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Epic debuts family-friendly cabined accounts for its games

In an attempt to appeal to parents whose kids play their various games, Epic Games is debuting a new type of ‘Cabined accounts’ for players on PC, console and mobile

Epic debuts family-friendly cabined accounts for its games

When it comes to multiplayer games, toxicity is a constantly debated and prominent topic. But for the harm it does to adults, the harm it does to children can be even worse. Epic Games, with the massive hold they have of a youth audience, are looking to combat that with their new ‘cabined accounts’ system. Debuting it yesterday for a variety of games including Fall Guys, Rocket League and their massively popular battle royale title Fortnite.

According to the announcement on Epic Games website, “Cabined Accounts are a new type of Epic account that will provide a tailored experience that is safe and inclusive for younger players.” Cabined account players will be unable to use voice or text chat, purchase items with money, download games not owned by Epic (assumedly on their store client) or receive Email and push marketing notifications, amongst other restrictions. Players can bypass these with parental permissions of course, but it adds an additional hurdle for players under the age of 13.

Why do it now?

For better or for worse, Fortnite has often been stereotyped to be a young person’s game despite a not insignificant adult audience. Given the controversy that has often arisen from unsupervised youngsters making purchases without parental permission, or the often toxic nature of online multiplayer, Epic may be taking these steps to preempt any mainstream issues that arise. Restricting cabined accounts to only under-13 players also means they are not excluding a significant paying audience of tweens or teens.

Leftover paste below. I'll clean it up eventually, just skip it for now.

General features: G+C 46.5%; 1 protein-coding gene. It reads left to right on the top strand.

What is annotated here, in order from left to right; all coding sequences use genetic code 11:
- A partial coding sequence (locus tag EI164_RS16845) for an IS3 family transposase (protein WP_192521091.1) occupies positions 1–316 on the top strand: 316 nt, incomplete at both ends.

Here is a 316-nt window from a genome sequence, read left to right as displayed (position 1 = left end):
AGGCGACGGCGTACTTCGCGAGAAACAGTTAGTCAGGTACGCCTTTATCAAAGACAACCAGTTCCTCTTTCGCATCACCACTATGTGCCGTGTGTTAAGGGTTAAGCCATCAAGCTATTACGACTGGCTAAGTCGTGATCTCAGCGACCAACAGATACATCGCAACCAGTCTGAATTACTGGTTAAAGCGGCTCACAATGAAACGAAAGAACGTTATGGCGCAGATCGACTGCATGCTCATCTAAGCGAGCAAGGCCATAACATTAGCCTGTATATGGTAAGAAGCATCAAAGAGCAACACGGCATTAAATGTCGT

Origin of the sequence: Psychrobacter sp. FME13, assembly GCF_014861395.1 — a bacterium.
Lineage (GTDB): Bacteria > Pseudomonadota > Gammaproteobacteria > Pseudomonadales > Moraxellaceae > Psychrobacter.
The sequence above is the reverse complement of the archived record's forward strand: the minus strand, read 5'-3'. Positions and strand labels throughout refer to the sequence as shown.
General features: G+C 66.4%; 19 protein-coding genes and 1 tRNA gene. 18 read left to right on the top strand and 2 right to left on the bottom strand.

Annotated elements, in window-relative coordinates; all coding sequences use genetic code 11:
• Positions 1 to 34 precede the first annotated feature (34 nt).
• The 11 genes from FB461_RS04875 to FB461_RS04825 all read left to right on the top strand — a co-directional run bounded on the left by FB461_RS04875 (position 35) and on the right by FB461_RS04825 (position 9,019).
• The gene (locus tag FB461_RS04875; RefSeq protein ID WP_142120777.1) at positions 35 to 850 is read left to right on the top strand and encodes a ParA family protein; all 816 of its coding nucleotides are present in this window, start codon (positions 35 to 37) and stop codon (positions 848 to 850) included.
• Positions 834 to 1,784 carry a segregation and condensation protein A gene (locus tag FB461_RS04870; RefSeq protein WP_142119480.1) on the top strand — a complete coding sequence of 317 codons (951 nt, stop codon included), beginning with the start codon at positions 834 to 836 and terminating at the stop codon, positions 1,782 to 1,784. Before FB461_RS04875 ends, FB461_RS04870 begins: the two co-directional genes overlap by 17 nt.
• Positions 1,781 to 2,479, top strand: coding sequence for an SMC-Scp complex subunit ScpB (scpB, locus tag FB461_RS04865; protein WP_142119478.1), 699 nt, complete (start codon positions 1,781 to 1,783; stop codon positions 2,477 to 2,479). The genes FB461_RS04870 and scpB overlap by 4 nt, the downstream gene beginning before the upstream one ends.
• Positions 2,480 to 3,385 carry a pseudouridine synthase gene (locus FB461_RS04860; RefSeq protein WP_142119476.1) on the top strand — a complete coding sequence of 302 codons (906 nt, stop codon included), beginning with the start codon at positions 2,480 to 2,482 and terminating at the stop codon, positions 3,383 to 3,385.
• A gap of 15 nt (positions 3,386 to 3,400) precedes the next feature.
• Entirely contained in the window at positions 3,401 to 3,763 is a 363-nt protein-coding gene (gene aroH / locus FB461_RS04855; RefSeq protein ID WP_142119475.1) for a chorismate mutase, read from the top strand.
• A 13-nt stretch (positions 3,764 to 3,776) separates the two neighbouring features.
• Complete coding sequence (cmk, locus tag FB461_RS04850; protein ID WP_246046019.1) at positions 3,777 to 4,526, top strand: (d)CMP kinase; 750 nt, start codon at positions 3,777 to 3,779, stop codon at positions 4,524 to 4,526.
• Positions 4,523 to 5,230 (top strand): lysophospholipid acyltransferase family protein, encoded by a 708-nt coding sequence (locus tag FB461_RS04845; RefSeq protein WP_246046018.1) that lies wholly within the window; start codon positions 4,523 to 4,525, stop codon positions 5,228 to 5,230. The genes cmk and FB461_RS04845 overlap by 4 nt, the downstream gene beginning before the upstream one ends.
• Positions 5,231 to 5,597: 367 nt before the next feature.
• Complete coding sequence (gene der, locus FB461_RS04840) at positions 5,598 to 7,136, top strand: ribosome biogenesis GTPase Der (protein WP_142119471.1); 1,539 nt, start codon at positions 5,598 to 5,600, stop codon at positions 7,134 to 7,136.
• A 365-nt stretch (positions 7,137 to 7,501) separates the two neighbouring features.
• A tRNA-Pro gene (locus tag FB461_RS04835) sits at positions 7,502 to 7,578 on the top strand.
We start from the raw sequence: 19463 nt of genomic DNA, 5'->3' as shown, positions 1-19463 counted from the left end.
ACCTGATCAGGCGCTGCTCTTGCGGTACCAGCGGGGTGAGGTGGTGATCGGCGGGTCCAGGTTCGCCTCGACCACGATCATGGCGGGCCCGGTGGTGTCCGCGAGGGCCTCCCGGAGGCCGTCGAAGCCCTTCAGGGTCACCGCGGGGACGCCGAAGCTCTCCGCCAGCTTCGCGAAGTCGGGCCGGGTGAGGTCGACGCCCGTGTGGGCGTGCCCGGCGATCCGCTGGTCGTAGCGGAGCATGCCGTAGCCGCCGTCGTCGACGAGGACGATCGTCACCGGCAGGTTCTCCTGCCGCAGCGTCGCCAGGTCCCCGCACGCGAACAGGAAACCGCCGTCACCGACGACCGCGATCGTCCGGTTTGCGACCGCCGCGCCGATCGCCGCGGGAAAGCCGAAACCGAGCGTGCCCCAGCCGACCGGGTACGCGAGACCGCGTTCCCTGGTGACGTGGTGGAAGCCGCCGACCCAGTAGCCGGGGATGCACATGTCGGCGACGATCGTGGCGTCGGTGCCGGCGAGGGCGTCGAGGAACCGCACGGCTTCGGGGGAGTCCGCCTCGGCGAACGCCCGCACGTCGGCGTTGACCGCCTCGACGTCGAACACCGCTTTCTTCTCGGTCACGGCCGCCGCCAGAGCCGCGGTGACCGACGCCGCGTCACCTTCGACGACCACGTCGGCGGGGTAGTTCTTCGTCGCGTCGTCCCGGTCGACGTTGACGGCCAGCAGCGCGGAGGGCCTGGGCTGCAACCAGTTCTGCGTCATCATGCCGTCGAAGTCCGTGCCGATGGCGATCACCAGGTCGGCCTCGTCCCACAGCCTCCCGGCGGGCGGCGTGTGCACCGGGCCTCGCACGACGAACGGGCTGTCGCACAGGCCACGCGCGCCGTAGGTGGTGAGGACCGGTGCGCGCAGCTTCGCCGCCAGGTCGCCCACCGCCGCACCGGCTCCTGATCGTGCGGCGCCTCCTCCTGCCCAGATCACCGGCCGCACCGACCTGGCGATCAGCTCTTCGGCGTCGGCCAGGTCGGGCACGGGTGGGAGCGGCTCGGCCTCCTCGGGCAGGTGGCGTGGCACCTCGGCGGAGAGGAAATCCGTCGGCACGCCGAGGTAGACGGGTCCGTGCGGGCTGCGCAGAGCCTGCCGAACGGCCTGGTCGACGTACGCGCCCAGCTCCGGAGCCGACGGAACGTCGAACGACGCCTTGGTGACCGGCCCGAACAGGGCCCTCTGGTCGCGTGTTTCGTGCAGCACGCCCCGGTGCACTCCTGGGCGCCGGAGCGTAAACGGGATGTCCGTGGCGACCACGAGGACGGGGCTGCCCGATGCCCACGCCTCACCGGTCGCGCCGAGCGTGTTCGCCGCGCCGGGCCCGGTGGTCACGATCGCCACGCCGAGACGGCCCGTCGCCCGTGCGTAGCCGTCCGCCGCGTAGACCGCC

The recent release of Fortnite Chapter 4 may also indicate an attempt to rehabilitate the game for adult audiences too. There are few adult players who find the prospect of playing versus angry or screaming children fun, so restricting voice or text chat to (relatively) mature players can be an important step to making the game more enjoyable. The decision to bring in collaborations from game franchises enjoyed more by adults (The Witcher, Doom) can also be seen as a tactic to ensure that these players receive more content aimed towards them too.

Given that Fortnite mobile also requires players to have an Epic account, we are likely to see these changes implemented to both Fortnite and to something such as Rocket League: Sideswipe either already or in the very near future.


Staff Writer

Iwan is a Cardiff-based freelance writer, who only occasionally refers to himself in the third person.